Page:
Racial Discrimination In The 1930's

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Racial Discrimination was very prevalent during the 1930’s. The line between caucasians and african americans was relevant in the way the african american community was treated in the south. The african american community had very little to no rights, which was strongly represented in the Powell V. Alabama court cases. On March 25th , 1931 Nine African American males jumped on a empty freight train heading to Scottsboro. A little down the track a group of Caucasian males and females also boarded the same freight train. A fight then ensued which ended up with all but one Caucasian male thrown off of the freight train.Word got to the police in the outskirts of Scottsboro. The train was then stopped by policy officials. Two Caucasian females…show more content…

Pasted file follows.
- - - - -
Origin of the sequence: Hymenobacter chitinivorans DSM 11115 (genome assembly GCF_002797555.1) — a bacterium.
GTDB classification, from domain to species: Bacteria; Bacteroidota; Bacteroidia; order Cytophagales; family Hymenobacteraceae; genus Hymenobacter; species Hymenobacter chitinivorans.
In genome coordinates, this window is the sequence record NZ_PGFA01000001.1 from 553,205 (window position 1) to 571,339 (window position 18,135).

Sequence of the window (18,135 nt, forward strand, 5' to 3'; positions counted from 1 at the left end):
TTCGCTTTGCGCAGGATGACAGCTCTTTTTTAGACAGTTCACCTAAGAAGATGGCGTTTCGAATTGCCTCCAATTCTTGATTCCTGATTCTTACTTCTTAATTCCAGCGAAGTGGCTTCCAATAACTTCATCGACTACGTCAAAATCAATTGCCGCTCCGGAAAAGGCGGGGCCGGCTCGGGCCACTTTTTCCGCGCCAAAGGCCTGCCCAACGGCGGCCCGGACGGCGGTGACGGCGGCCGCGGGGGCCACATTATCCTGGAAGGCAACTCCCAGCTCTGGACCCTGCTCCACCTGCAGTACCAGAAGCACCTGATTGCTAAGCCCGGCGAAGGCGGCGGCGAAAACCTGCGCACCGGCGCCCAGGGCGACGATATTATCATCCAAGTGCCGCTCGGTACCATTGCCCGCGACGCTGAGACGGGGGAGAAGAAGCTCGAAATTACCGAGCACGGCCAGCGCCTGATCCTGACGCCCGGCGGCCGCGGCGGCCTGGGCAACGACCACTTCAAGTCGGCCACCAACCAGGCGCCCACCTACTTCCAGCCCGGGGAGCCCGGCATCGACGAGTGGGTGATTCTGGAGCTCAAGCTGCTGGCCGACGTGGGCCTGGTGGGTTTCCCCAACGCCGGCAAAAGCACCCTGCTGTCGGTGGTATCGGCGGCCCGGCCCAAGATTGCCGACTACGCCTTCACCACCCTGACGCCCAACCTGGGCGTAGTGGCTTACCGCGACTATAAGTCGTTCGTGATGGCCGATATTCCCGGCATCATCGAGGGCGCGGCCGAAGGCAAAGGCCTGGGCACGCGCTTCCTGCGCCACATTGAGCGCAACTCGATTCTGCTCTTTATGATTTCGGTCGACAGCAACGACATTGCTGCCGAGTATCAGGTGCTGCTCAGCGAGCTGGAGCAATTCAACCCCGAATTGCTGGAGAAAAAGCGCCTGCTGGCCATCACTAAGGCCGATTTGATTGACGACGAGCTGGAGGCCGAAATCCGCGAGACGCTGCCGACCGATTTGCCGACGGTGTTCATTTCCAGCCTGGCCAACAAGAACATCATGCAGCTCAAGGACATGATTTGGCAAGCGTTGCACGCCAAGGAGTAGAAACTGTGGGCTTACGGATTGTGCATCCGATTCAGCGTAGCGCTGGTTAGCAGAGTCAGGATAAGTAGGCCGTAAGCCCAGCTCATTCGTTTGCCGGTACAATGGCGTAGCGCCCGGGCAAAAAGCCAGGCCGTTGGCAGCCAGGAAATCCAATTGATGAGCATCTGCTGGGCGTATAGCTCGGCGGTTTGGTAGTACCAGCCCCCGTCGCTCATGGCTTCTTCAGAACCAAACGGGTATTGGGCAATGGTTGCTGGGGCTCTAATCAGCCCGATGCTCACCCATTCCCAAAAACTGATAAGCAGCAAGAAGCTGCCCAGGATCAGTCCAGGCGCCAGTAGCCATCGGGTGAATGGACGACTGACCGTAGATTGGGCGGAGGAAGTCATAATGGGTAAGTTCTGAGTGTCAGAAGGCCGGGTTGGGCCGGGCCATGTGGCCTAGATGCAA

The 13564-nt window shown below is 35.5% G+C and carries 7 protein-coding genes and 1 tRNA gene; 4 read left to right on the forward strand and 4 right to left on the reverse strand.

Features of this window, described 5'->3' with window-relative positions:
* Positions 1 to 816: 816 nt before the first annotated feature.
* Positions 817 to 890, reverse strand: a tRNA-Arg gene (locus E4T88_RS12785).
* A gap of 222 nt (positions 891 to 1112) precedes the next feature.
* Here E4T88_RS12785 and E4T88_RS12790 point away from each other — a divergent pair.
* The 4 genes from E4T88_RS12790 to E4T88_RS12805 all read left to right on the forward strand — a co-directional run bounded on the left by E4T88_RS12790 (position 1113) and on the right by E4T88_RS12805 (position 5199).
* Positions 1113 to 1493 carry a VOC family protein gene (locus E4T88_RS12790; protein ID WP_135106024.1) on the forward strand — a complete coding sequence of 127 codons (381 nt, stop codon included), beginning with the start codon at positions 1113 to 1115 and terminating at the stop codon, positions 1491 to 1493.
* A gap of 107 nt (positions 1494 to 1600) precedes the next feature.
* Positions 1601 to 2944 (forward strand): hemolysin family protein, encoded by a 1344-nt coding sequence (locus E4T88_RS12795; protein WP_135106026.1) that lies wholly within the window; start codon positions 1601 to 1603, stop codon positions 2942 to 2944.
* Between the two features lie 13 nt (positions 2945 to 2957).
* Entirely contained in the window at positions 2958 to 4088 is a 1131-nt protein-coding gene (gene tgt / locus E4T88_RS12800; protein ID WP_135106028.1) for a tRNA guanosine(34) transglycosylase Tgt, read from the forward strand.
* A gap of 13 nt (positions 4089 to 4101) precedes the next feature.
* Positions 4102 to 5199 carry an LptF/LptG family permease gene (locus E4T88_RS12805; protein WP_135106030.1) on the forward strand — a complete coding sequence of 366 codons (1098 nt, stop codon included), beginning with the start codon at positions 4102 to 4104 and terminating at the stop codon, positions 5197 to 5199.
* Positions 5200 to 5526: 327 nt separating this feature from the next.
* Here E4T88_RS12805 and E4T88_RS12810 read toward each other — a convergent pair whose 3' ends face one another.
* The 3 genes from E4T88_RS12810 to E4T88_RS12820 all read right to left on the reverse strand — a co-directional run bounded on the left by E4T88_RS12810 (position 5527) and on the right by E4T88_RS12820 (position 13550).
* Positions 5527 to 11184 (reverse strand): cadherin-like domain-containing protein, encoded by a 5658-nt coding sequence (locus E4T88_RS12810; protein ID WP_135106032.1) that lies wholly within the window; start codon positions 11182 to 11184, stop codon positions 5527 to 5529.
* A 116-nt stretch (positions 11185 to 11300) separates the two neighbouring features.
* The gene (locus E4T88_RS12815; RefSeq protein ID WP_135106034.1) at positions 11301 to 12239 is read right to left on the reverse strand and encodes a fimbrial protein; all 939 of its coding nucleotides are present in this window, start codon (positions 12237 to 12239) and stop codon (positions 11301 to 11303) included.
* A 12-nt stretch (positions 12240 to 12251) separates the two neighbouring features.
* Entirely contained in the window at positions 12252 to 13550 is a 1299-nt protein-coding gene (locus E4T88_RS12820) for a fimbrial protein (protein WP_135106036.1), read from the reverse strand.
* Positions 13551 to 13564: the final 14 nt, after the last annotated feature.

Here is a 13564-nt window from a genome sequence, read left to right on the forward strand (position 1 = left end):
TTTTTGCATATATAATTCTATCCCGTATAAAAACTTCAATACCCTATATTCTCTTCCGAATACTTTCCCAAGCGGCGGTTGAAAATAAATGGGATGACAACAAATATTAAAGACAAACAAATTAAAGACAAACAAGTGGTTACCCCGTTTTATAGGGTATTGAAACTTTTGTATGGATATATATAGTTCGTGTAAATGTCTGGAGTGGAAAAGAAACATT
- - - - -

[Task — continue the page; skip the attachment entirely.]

This is the date when they went to the biggest court of them all, The United States Supreme Court.This was their make it or break it moment. If the court ruled with Alabama they would be executed. If the court ruled with Powell then it would grant all the boys a retrial. The argument for Alabama which was stated in the court documents was this, “The right to legal counsel as stated in the 6th Amendment applies only to federal courts. Each State conducts its own criminal justice system, separate from federal authority, under the reserved powers of the Constitution. Alabama has its own bill of rights that recognizes the right of the accused to obtain counsel, but does not require the State to pay for attorneys to defend accused persons.” As for Powell the argument stated was this, “The young black men 's right to counsel was so fundamental to criminal proceedings that any trial conducted without a defense attorney was not a fair trial at all. Alabama 's conduct of the trial was unfair—a violation of a basic rule of decency and justice under the Constitution.” These two vastly different arguments made it rather challenging for the Supreme court to make a decision that was not favoring one side. After countless days, and weeks of debating, the court finally made their decision. In a 7-2 judgment the courts found that what happened to the Scottsboro boys was an injustice and granted 8 of the boys a retrial, and the ninth boy to be let go due to him being the

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